Progress in Introduction of Pneumococcal Conjugate Vaccine — Worldwide, 2000–2012
|MMWR Weekly |
Volume 62, No. 16
April 26, 2013
Progress in Introduction of Pneumococcal Conjugate Vaccine — Worldwide, 2000–2012
WeeklyApril 26, 2013 / 62(16);308-311
Pneumococcal conjugate vaccines (PCVs) are safe and effective for reducing illness and deaths caused by Streptococcus pneumoniae (1). Recommendations for PCV use from the World Health Organization (WHO) (1,2) and funding from the GAVI Alliance have resulted in an increase in PCV introductions into national immunization programs, especially in lower-income countries. Additionally, new formulations that cover more serotypes commonly causing disease in lower- and middle-income countries have become available. This report uses WHO data from 2000–2012, stratified by country disease burden characteristics and World Bank country income groups, to describe global progress in PCV introduction. As of December 2012, a total of 86 (44%) WHO member states have added PCV to the routine infant immunization schedule of their national immunization programs; among those, 23 have introduced PCV with GAVI Alliance support. PCV introduction among WHO member states was most common in the Americas Region (60% of member states), followed by the Eastern Mediterranean Region (50%), European Region (49%), African Region (41%), and Western Pacific Region (33%); none of 11 WHO member states in the South-East Asia Region have introduced PCV. Proportions of low- and middle-income countries with PCV introductions were similar. The proportion of the world's birth cohort living in countries with PCV in national immunization programs increased from 1% in 2000 to 31% in 2012. These findings suggest that efforts to increase PCV introduction and use globally are succeeding; however, gaps in PCV use remain in Asia and countries with large birth cohorts, where concerted efforts should be focused.
Worldwide, an estimated 14.5 million episodes of serious pneumococcal disease (including pneumonia, meningitis, and sepsis) occur each year in children aged <5 500="" all="" almost="" and="" approximately="" countries="" deaths="" i="" in="" low-="" middle-income="" occur="" of="" resulting="" which="" years="">35>
). PCV was first licensed in 2000 as a formulation that provided protection against seven of the most common pneumococcal serotypes. In 2006, WHO recommended that PCV be included in all routine immunization programs, especially in countries with high pneumococcal disease burden, defined as >10% of deaths in children aged <5 attributed="" mortality="" of="" or="" pneumonia="" rate="" to="" years="">50 deaths per 1,000 live births among children aged <5 i="" years="">1). Beginning in 2010, new PCV formulations protecting against 10 and 13 serotypes have become available for use, offering better coverage for serotypes commonly causing disease in low- and middle-income countries (4). To assess the status of global PCV introduction, a WHO database tracking vaccine introductions was used to identify countries that included PCV in routine infant immunization schedules as of December 2012. PCV introductions were characterized by WHO region (5), eligibility for GAVI Alliance financial support,* World Bank income classification,† and pneumonia disease burden (6). The proportion of the global birth cohort living in countries that had introduced PCV was calculated using United Nations 2010 birth cohort estimates (6). For countries that introduced PCV during 2000–2009, WHO–United Nations Children's Fund (UNICEF) estimated coverage for the full 3-dose series of PCV was used, if available (5). Operational issues related to PCV introduction were identified through WHO post-introduction evaluations. 5>5>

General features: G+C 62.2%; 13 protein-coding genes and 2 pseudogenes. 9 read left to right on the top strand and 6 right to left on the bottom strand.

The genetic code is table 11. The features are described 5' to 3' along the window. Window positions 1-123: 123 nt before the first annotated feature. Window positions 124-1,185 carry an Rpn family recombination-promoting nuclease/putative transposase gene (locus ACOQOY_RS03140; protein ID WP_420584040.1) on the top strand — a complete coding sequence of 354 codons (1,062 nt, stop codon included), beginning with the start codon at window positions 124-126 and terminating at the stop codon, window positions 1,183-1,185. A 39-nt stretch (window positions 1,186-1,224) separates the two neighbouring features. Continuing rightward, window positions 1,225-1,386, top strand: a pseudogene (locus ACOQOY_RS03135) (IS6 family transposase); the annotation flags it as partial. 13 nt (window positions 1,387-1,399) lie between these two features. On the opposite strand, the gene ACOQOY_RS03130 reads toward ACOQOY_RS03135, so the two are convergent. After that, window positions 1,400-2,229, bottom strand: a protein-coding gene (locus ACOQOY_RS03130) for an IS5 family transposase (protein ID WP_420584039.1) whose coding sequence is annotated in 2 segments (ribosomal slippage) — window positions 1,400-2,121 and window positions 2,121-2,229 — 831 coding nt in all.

As of December 2012, 86 (44%) of 194 WHO member states had introduced PCV into national immunization programs, up from one (1%) in 2000 (Figure 1), representing 31% of all children born in WHO member states. PCV was introduced in national immunization programs in 21 (60%) of 35 member states in the Americas Region, 11 (50%) of 22 member states in the Eastern Mediterranean Region, 26 (49%) of 53 member states in the European Region, 19 (41%) of 46 member states in the African Region, nine (33%) of 27 member states in the Western Pacific Region, and none of 11 member states in the South-East Asia Region (Figure 2). By income level, 36 (73%) of 50 high-income countries introduced PCV; proportions were lower for remaining income strata: 13 (37%) of 36 low-income, 18 (35%) of 52 lower-middle income, and 18 (34%) of 53 upper-middle income countries. Among 72 countries that were eligible for phase II (2007–2010) financial support from the GAVI Alliance for PCV introduction, 23 (32%) introduced PCV and all low-income introductions occurred with GAVI Alliance support. By 2012, 21 (36%) of 59 high-mortality countries and 38 (37%) of 102 countries in which >10% of deaths in children aged <5 12="" 3="" 44="" 76="" 92="" 95="" age="" among="" and="" assessed="" at="" attributable="" class="callout-pink" countries="" coverage="" doses="" had="" high-="" highest="" income="" introduced="" less="" low-income="" lower-middle="" lowest="" median:="" months="" of="" pcv.="" pcv="" pneumonia="" respectively="" span="" to="" upper-middle="" using="" was="" were="" with="" years="">Table5>
). Reports from 11 postintroduction evaluations conducted during 2010–2012 in low- and middle-income African countries described programmatic issues related to PCV introductions. First, programs need accurate data to define target populations, accompanied by clear messages to health workers and the community to prioritize target populations. In several countries, children outside the target infant age group also were brought for vaccination and, in most cases, were vaccinated, creating shortages of PCV for the target age group. Second, health worker knowledge that PCV provides protection against only one cause of pneumonia was crucial to ensure that they educated caretakers about other options for prevention and treatment of pneumonia. Third, weaknesses were identified in the underlying capacity of the immunization systems, including needs for 1) innovative training approaches to address the complexity of messages relating to use of new vaccines, 2) improvement of supportive supervision, and 3) further enhancement of injection safety, injection waste management, and monitoring of adverse events after immunization.